I'm confused, it the 8-bit linear or not?

12-bit is linear. 10-bit is linear. 8-bit is non-linear. No idea why Sigma didn't do 10-bit non linear, seeing as they already do it for 8-bit.

Here is how 10-bit non linear can look (made from your 12-bit linear sample with slimraw). In particular, note how darks are indistinguishable from the 12-bit original.

10-bit non linear (made from the 12-bit).DNG

Share this post


Link to post
Share on other sites
Just now, Brian Williams said:

So when @paulinventome says "the 8bit DNGs have a linearisation table attached to them", am I misunderstanding what that means?

The linearisation table is used by the raw processing software to invert the non-linear pixel values back to linear space. This is why you can have any non-linear curve applied to the raw values (with the purpose of sticking higher dynamic range into limited coding space), and your raw processor still won't get confused and will show the image properly. The actual raw processing happens after this linearisation.

Share this post


Link to post
Share on other sites
10 hours ago, Brian Williams said:

 

 

I'm confused, it the 8-bit linear or not?

Thanks so much, others have dived into this earlier and i'm still looking.

@rawdigger The 8 bit file is not linear, each DNG has a linearisation table which is the correct thing to do. I wanted to find out whether the 10 bit did the same and it seems that it might not. This means ironically that the 8 bit files in day to day use are probably going to to better quality (make better use of a limited format) than the 10 bit. As we know in linear the very last stop of light uses half the available values and the first 3 stops are represented by just 7 different values...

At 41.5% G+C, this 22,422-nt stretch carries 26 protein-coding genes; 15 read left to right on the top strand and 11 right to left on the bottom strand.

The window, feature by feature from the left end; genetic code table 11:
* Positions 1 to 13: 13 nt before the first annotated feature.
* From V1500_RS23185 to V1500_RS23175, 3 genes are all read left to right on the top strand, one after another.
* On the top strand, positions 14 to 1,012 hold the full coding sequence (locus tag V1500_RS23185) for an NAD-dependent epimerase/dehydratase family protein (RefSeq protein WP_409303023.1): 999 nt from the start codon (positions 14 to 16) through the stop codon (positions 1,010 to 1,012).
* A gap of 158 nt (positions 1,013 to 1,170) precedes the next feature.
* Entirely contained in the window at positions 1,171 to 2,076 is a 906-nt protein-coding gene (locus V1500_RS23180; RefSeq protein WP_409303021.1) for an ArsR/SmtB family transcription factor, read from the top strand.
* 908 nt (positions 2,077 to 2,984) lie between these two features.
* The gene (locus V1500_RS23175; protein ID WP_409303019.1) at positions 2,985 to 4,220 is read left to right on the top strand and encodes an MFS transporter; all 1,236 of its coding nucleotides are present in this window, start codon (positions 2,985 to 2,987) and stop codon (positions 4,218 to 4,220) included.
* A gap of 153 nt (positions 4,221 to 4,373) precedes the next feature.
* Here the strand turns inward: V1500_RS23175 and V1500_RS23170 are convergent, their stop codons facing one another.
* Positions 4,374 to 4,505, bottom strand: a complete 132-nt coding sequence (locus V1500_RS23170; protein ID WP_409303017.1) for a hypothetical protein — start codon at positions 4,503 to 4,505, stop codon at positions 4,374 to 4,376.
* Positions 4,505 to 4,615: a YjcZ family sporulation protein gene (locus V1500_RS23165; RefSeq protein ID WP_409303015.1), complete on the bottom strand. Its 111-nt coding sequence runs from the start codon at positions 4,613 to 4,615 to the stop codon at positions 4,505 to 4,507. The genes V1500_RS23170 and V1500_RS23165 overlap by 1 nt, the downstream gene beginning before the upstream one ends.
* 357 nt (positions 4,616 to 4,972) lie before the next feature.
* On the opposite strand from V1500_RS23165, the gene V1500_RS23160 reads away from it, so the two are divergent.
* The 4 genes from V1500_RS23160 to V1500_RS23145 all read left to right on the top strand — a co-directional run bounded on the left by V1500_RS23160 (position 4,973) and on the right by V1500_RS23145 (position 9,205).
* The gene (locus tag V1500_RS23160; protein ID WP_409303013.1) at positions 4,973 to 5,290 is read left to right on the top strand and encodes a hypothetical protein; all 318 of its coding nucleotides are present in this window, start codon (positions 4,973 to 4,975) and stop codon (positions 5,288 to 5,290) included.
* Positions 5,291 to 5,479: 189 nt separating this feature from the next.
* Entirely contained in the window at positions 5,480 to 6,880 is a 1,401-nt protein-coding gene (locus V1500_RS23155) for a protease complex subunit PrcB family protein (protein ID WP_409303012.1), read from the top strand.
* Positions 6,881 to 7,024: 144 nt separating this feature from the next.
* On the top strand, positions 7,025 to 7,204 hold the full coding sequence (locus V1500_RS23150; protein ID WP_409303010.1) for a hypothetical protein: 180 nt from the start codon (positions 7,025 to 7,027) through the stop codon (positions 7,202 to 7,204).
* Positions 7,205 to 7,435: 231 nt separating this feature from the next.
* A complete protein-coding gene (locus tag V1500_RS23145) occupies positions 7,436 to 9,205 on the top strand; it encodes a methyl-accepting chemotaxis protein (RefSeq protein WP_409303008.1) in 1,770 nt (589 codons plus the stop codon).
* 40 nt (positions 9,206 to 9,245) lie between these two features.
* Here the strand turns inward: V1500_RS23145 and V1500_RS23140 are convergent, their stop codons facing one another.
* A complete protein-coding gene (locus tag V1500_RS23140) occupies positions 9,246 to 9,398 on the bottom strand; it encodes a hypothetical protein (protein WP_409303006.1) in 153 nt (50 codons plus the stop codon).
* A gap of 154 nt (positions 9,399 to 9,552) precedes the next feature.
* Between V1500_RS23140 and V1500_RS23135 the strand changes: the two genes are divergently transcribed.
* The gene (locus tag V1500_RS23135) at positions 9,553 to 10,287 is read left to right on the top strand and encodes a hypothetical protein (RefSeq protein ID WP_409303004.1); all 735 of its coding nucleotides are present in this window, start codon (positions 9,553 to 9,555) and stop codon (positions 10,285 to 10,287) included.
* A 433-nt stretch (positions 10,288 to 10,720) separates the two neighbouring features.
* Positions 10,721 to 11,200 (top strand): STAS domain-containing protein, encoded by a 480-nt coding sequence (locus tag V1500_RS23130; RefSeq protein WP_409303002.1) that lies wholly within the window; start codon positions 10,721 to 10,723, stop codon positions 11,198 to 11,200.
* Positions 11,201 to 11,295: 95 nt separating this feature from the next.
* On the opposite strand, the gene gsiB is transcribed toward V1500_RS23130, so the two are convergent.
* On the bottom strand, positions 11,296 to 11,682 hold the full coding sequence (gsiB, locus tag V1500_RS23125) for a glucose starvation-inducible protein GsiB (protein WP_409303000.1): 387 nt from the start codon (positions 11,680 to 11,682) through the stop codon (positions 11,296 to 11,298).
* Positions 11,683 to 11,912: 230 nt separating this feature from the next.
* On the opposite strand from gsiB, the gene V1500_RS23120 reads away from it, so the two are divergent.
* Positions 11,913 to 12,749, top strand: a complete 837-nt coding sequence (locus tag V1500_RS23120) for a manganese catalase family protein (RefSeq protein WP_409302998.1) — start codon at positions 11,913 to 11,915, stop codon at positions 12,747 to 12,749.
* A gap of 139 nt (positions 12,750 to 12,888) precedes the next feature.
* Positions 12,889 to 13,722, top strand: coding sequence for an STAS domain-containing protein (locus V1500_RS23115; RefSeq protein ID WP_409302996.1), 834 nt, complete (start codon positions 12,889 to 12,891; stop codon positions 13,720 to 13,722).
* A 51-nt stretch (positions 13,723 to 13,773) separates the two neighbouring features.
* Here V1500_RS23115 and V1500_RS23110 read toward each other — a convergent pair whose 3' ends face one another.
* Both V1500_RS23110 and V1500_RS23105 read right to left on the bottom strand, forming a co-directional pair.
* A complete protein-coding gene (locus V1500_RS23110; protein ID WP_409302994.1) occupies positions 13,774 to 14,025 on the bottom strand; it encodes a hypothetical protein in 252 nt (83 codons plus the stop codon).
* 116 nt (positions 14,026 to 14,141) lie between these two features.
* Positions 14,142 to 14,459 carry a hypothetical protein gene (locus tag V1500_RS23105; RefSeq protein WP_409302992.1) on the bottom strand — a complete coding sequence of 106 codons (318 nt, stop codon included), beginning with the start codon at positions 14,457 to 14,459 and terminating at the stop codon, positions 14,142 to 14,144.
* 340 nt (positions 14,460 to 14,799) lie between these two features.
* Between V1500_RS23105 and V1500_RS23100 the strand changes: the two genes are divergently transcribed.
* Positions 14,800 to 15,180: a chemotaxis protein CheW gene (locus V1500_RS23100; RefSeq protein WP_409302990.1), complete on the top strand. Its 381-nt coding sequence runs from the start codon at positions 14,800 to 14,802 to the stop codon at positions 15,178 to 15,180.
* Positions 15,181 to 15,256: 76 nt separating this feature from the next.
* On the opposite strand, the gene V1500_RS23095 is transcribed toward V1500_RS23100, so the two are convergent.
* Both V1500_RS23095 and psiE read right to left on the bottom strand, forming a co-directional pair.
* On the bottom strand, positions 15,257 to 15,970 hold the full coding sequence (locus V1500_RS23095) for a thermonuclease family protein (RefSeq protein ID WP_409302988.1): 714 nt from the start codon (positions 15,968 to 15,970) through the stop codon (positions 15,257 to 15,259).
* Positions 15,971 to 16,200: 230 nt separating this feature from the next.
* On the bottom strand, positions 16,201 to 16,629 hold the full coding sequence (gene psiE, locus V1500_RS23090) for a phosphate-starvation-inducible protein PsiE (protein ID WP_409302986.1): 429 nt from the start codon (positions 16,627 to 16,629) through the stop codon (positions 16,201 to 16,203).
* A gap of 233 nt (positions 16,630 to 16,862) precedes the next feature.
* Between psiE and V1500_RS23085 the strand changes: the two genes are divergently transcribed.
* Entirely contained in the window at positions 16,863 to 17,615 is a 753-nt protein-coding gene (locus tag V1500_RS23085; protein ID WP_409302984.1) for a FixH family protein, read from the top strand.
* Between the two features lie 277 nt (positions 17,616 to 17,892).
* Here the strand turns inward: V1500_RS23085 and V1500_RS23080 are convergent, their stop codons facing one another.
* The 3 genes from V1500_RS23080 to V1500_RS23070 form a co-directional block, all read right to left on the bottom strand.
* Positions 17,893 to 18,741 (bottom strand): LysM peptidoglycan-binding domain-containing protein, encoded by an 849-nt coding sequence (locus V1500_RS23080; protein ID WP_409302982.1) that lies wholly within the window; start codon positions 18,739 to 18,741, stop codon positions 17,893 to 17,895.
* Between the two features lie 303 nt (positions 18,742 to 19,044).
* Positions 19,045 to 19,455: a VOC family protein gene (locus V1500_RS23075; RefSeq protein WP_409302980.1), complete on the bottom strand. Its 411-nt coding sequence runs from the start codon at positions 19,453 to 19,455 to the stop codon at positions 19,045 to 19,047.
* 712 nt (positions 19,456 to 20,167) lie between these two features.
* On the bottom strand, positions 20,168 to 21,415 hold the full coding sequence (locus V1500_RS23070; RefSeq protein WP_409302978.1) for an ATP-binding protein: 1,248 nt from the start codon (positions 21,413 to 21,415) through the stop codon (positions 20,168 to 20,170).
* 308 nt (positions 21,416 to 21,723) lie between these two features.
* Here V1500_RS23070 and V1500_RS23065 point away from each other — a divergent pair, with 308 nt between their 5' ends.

If there is one thing we should do - it is to petition sigma to encode the 10 bit files with a table like the 8. That way we can achieve the same sort of quality as the 12bit files.

Of course this is assuming they are not reading the sensor at this point in 10 bit mode which is one of the sensor modes possible.

IMHO this is a show stopper for me getting one as a B cam. 12 bit is only 24p and i need 25 at least.

I am waiting for clarification from sigma themselves but if others can chime in then maybe we can get them to consider doing this, i can't imagine it is *that* much work.

As for downsampling i am guessing they are scaling the RGGB layers before bayering it. I think by doing this they are making up for a lack of OLPF which is why the detail is lower.

I am so close to getting one as it's really what i am looking for, a sensor in a box that gives me pretty much what it sees. But there are a few caveats to sort through!

cheers
Paul

Share this post


Link to post
Share on other sites

Guys , can anyone test moire/aliasing please?  Some test shots show it could be the big problem with FP .Besides, maybe this indirectly clarify  a down sampling algorithm...

Share this post


Link to post
Share on other sites

Join the conversation

You can post now and register later. If you have an account, sign in now to post with your account.
Note: Your post will require moderator approval before it will be visible.

Guest
Reply to this topic...

×   Pasted as rich text.   Restore formatting

  Only 75 emoji are allowed.

×   Your link has been automatically embedded.   Display as a link instead

×   Your previous content has been restored.   Clear editor

×   You cannot paste images directly. Upload or insert images from URL.


×
×
  • Create New...